Or it’s saturday morning and there are vegetables and used clothes lining the streets in stalls and it smells like bagels. Or It’s Sunday and you can walk ove rto Colombia Road and see Deb selling hats and the flower men in their stalls, yelling out in their cockney accents that you can get “2 fer a fivah!” and maybe get some cupcakes or wander even further and then you are in the petting zoo or go further still and London Fields is there and yes, so maybe it is full of hipsters, but I love to watch the boys play trendy ball while I eat pizza or radishes or a jar of olives. And the dogs…oh god, I love the dogs…Walk further on and your in Bethnal Green and then I remember the day I met Al and I had turkish deligh in this resturaunt we went to. And yeah, sometimes I went as far out as Bow even. Or loop in the other direction and hanging out with Emily in Camden, randomly chatting up guys you should know better about, but then you stay up all night watching old Bob Dylan with their moms. Or spending your birthday confused and bewildered by A levels in a random old man pub. Or exploring a snowy Hampstead Heath with a cranky, yet adorable, film critic and then more old men pubs. And rugby players. And more gin. And fluttery snow under lamp light. You gave me drinks in Sloane Square and nights at a boutique hotel. Starbucks with a BNP member, a broken bed, the nanny mafia…

When I think about it, you have given me so much more than any other place, so even though I had to take all of your pollution, high prices, terrible bosses, and hard water…I guess it was an even deal. You didn’t chew me up and spit me out. You coddled me, you nurtured me, you gave me Kensington for gods sake! Those big white houses and the perfurmery and Coco De Mer…nothing can live up to that. You aren’t souless and I am sorry I ever said you were. I am sorry I ever said I hated you and I would never live in you or even visit you. I was wrong.

You gave me a lot London. You made me feel stronger. You made me realize that you have to give things a chance and try them out for a few months before discarding them, deciding they aren’t for you. You made me experiment, come out of my shell. You made me stay up really late. You made me stop caring about the little things because everything is so fucking big here. Every day is monumental.

I’ll miss you so much and all the people and places in you. I hope you miss me too.

lots of love,

Danielle

p.s. if you could get rid of some of the English though, that would really perk the place up.

The Tree That Bleeds

12 Jul

Are you reading your non-fiction? Read this. Nick is an amazing human being and also, a writer worth knowing about.

Nick Holdstock

Short Story Sundae

10 Jul

Today’s Short Story is from the wonderful Neil Gaiman.

How to Talk to Girls at Parties

 

 

 

 

I am not a good feminist

23 Oct

 

 

In fact, most of the time I say that I am just not a feminist. Because, I’m not like these girls, I can’t even begin to imagine what sort of conversation would come after you brashly announce: I only fuck feminist! (Is that even good sex? Or do all the self imposed rules make you feel restricted?)  However, I recently saw this article, Riot grrrl culture is back, but where’s the rage? The author, though apparently too young to have lived through the hard times that were the early nineties, reminisces about how much better it was when girls were super angry at everything and yelled and screamed and wore unflattering clothes. I beg to differ.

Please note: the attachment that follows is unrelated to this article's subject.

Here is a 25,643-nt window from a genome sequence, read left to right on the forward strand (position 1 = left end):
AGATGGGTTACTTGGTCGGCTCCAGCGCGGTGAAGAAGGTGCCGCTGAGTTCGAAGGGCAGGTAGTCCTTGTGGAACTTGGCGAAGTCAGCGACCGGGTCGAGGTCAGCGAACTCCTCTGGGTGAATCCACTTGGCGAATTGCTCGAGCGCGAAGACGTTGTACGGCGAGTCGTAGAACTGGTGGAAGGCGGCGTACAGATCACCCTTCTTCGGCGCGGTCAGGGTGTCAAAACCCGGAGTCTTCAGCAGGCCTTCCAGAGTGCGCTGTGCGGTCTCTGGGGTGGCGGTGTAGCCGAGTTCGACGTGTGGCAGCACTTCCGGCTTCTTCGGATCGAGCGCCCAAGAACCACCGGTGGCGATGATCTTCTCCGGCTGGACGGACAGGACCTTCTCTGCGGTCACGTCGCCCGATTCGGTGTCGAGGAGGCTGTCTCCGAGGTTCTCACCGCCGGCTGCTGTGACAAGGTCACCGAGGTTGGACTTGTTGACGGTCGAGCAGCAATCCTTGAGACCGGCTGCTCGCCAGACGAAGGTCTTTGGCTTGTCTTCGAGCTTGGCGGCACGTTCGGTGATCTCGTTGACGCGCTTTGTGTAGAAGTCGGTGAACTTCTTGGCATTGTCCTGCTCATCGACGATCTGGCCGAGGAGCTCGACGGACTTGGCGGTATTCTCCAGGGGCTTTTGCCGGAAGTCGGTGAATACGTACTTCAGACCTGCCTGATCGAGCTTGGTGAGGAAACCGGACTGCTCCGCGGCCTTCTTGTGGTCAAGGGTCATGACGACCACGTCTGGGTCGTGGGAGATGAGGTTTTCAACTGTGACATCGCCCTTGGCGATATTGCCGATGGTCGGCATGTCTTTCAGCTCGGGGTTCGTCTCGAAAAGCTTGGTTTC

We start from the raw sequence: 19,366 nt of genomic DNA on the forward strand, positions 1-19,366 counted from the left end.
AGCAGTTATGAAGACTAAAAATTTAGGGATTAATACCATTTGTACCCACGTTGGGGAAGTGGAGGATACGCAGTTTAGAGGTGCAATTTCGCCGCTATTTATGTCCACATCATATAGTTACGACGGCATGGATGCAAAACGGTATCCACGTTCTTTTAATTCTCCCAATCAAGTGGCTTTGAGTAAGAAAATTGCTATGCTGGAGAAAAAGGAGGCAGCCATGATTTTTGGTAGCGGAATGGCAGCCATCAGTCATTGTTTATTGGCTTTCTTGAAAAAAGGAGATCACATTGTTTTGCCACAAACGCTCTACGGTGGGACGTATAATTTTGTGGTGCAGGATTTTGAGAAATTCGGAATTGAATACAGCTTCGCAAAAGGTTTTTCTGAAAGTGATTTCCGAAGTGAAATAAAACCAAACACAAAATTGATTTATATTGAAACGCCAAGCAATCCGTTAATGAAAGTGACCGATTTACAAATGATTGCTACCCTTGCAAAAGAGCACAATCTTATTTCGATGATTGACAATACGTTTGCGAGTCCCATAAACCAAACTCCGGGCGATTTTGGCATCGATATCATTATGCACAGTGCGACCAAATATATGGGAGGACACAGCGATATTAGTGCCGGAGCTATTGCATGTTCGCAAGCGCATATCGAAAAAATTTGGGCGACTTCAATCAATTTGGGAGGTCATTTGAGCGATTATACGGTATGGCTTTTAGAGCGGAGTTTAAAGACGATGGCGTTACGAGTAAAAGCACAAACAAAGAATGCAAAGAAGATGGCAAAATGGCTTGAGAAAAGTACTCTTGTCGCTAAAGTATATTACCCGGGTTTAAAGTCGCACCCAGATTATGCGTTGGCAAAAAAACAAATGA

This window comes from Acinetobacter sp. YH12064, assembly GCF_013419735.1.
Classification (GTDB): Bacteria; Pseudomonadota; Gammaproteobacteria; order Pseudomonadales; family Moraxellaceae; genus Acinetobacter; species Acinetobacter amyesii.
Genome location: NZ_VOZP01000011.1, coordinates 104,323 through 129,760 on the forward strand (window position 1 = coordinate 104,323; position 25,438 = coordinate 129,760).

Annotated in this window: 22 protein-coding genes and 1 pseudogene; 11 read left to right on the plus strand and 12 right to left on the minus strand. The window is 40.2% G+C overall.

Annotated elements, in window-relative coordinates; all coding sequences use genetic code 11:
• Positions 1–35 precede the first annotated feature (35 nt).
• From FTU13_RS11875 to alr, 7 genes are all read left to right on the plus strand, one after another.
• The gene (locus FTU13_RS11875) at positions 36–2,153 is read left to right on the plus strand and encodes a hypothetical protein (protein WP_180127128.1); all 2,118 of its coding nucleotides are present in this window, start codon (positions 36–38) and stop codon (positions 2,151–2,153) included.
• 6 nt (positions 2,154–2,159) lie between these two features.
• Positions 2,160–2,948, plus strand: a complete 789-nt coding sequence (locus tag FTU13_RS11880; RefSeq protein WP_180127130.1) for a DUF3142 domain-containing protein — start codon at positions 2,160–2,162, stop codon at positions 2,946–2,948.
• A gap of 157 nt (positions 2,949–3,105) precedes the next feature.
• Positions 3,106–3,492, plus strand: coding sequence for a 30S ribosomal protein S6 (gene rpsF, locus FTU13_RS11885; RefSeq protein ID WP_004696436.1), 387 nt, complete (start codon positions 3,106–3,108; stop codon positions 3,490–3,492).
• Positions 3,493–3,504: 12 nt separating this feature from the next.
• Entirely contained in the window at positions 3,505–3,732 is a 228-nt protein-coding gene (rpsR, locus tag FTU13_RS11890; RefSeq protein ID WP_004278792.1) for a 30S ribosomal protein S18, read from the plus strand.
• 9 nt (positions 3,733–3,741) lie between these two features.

I am old enough to have actually lived through that. Been part of that. And I am super thankful that my teen years, really my childhood because back then, I think it was like being a child, took place in the nineties. I got to wear big baggy Jnco jeans and extra large black band t-shirts that hid all my body insecurities and still allowed me to be in style. I watched My-So-Called Life and got to debate about whether having sex in high school would be a good idea instead of having Gossip Girl tell me it would be awesome and glossy or bad and tabloid-y, but who cares because you bounce right back after one episode? I like that Angela was obsessed with the same boy for the entire length of the show and freaked out internally all the time. I’m glad that making zines was cool and that my friends and I wore hand printed t-shirts that declared, “I’m A Freak” and I went to summer art school and screamed and was loud and aggressive at punk rock shows and kicked ass in mosh pits and generally terrorized the establishment. While Kathleen Hannah screamed, Suck my Left One, I screamed, Eat Me Raw bitch! I even made that quote the cover of one of my zines. I like that I watched Doom Generation and had boyfriends with Mohawks and drank Mad Dog 20/20 in parking lots and smoked clove cigarettes and sat around my friend Beth’s house, watching slugs fuck while we talked about how cool Courtney Love was. Yeah, we were angry. Angry at our parents, at our school, at the government (only, not too much because we all really liked Clinton), at everything. But we were angry in the way teenagers were: blindly angry.

This other girl seems to be under the impression that girls my age all knew why we were angry. And I am sure a lot of girls knew why they were angry, the riot grrl scene was really political. And apparently a lot of them were angry at David Lynch and Twin Peaks. (I read the book, The Shape of Things to Come by Greil Marcus and he included a quotation from a riot grrrl zine: “Twin Peaks.” “FUCK TWIN PEAKS,” reads the zine, before excerpting a review: “Laura Palmer is hailed as this year’s breakthrough dead girl. ‘My father killed me,’ she says, but Cooper still gets the last word. With an end like that, there’s really no breakthrough.”) I’m not angry at David Lynch, so maybe, even as a 13 year old girl, I knew I was never going to cut it with the hardcore-feminists. My friends and I listened to Ani Difranco (we loved that she was from Buffalo and felt she really got our “upstate” pain) and yes, I did have friends who listened to Bikini Kill and L7. But  I found myself more in the mopey cheering section, falling head over heels for Robert Smith, Morrissey, and Siouxsie. I still loved to scream and I don’t think I could have gotten through high school if I hadn’t been able to blast the Lunachicks and Hole at my parents, but I am sure that any real riot grrrl would have balked at the fact most of my rage  came from man fronted bands, like the Dead Kennedys. I guess I never lived in a world that could not be shared by men; after all, didn’t men have as much right to be angry at their school, parents, and government as me?